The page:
Brian:

We also have surprises that are kind of operational surprises, right? Some customers run lean sites. They have pathways that are dedicated to being clear for moving people through and materials through and that ends up being really useful for robots as well. And then we have some sites that are so chaotic that there might be an entire half of the floor that is just completely inaccessible not just to the robot but the people as well maybe they’re staging the curtain wall of a tower for example.

Brian:

It’s hard to understand that’s one of the challenges is like, “How is this site going to be run?” And How dynamic it is but that just gives us good understandings that it’s not so simple as saying, “Record this exact mission and execute this exact mission.” You have to build a lot of flexibility into that. Some of that flexibility is standard stuff like obstacle avoidance and the ability to stepping out unanticipated things but some of it goes into software development too which is creating flexible options for editing missions, sending useful messages to the operator that might allow them to make decisions on behalf of the robot and really understanding what’s acceptable and safe in operation and bringing that level of sophistication tier. There’s a reason that there aren’t autonomous robots already moving around job sites. It’s a really big problem.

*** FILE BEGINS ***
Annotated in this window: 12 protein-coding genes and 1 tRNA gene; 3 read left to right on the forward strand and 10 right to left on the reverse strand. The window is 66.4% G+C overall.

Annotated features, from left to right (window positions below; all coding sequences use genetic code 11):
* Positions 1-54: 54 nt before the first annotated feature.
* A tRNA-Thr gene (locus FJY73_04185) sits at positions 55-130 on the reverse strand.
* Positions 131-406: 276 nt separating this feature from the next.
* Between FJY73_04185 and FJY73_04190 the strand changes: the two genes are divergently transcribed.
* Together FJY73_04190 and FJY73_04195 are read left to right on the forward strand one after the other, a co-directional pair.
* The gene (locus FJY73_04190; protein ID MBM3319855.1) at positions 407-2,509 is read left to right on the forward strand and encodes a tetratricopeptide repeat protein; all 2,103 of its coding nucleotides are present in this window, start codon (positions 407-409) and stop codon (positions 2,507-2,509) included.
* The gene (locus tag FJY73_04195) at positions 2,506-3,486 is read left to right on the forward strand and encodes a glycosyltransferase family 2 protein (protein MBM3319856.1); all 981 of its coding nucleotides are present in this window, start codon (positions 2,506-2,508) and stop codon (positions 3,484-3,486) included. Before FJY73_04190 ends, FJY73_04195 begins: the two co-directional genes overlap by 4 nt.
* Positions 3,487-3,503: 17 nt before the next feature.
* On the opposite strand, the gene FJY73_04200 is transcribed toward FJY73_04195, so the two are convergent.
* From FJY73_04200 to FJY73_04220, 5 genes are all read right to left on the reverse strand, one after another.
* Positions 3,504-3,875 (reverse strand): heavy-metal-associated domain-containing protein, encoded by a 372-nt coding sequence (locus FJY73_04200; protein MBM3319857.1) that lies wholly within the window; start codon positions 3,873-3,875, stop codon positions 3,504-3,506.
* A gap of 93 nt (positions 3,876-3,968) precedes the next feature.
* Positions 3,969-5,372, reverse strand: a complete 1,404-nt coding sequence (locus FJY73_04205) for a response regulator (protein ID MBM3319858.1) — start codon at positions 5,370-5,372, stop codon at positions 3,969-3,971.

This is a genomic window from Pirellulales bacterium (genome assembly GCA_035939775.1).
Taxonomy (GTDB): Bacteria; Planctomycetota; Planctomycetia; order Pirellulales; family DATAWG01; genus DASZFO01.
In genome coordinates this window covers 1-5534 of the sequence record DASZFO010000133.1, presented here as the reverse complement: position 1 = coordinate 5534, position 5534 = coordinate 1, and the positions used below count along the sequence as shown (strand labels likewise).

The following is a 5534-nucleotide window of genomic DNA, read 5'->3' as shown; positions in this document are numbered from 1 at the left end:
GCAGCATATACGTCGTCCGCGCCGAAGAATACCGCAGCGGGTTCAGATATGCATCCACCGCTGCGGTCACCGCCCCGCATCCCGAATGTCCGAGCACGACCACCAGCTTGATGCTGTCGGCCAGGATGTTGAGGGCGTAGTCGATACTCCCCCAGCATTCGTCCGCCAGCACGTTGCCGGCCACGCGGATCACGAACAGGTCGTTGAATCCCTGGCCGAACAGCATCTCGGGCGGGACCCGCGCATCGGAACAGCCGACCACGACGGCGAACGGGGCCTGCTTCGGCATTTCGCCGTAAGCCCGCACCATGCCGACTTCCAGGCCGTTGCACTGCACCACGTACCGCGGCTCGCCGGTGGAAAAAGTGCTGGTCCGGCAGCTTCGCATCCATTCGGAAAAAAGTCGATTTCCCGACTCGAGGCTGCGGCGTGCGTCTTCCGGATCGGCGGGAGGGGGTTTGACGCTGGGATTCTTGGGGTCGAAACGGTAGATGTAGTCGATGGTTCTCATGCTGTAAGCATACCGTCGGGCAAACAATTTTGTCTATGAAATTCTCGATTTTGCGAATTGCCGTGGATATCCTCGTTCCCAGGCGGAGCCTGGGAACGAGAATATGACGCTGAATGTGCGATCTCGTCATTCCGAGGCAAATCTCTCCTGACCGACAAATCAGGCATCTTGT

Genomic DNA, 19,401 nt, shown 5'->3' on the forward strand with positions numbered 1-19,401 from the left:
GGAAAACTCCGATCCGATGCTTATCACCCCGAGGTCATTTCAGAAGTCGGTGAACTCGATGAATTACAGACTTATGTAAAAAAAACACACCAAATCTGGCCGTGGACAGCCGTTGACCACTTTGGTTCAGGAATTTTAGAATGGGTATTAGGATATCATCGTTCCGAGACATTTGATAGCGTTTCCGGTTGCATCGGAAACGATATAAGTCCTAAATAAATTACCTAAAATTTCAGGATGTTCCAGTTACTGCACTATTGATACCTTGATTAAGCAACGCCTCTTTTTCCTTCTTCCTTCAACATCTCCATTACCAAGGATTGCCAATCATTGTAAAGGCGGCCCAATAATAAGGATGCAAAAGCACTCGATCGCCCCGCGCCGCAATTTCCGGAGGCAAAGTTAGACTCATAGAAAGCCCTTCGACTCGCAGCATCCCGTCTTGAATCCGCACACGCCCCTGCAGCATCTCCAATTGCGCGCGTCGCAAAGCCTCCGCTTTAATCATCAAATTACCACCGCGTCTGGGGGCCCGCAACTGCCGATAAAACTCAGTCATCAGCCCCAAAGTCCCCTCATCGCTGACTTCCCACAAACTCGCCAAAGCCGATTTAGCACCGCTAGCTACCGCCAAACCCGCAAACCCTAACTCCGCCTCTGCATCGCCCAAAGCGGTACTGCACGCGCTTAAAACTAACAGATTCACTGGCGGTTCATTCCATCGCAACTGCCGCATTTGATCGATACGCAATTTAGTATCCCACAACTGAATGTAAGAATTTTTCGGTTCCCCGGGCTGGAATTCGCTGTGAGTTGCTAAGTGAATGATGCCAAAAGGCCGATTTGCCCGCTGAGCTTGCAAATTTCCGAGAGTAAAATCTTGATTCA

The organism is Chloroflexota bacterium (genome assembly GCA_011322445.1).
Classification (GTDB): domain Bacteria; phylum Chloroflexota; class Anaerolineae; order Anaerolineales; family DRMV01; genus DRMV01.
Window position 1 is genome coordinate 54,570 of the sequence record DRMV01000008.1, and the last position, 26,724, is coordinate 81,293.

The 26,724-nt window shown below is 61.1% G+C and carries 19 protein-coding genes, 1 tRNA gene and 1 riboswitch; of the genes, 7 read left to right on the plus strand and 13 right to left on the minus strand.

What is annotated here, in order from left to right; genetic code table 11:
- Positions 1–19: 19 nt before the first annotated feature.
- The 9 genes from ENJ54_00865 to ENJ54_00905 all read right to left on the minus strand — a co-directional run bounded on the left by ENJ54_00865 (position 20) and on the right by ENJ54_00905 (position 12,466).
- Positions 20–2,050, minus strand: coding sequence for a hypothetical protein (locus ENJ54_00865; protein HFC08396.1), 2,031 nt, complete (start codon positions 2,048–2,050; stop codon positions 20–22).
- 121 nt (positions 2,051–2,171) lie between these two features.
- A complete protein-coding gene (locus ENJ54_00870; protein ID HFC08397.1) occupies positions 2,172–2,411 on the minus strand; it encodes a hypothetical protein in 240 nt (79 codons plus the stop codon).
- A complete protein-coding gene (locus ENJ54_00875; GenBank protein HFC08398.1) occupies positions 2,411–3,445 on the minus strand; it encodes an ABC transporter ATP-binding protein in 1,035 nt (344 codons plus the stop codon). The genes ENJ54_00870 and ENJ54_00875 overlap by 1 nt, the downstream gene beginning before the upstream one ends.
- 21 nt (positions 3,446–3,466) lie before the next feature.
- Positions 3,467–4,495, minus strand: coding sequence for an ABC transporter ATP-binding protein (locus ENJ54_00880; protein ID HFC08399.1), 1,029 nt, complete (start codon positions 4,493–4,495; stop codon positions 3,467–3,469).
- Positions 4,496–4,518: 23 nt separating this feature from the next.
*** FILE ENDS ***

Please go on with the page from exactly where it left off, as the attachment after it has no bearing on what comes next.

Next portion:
Brian:

And then beyond that flooding. That’s a big one whether you’re wet sawing or it’s open to the elements you can get quite a bit of water or I can actually move through water up to its knee joints. It can wade before you hit anything that’s not electronic but huddles of water if they’re too still turn into mirrors and obviously introduce more friction. And then it can freeze when it gets cold and then you have a robot on ice and our behavior specialists really keep chipping away at these really hard robotics problems, but the point is that these aren’t just edge cases these are realities of the unpredictable job site and we take those challenges head on.

David:

What I always like to see is the customer’s reaction when they’re surprised that Spot performed so well and in different environments. They might be afraid to… One customer was walking it down a railway and doing the kind of path inspection to make sure there’s materials out of the way and things of that nature and just to see their excitement and their confidence grow and just seeing Spot walking down a condition like that and not having a problem with that or going through a field in different applications and being able to navigate through those conditions. The surprise that those customers see it’s always exciting because then they realize that while this is a really robust platform that can handle those kinds of different conditions.

Brian: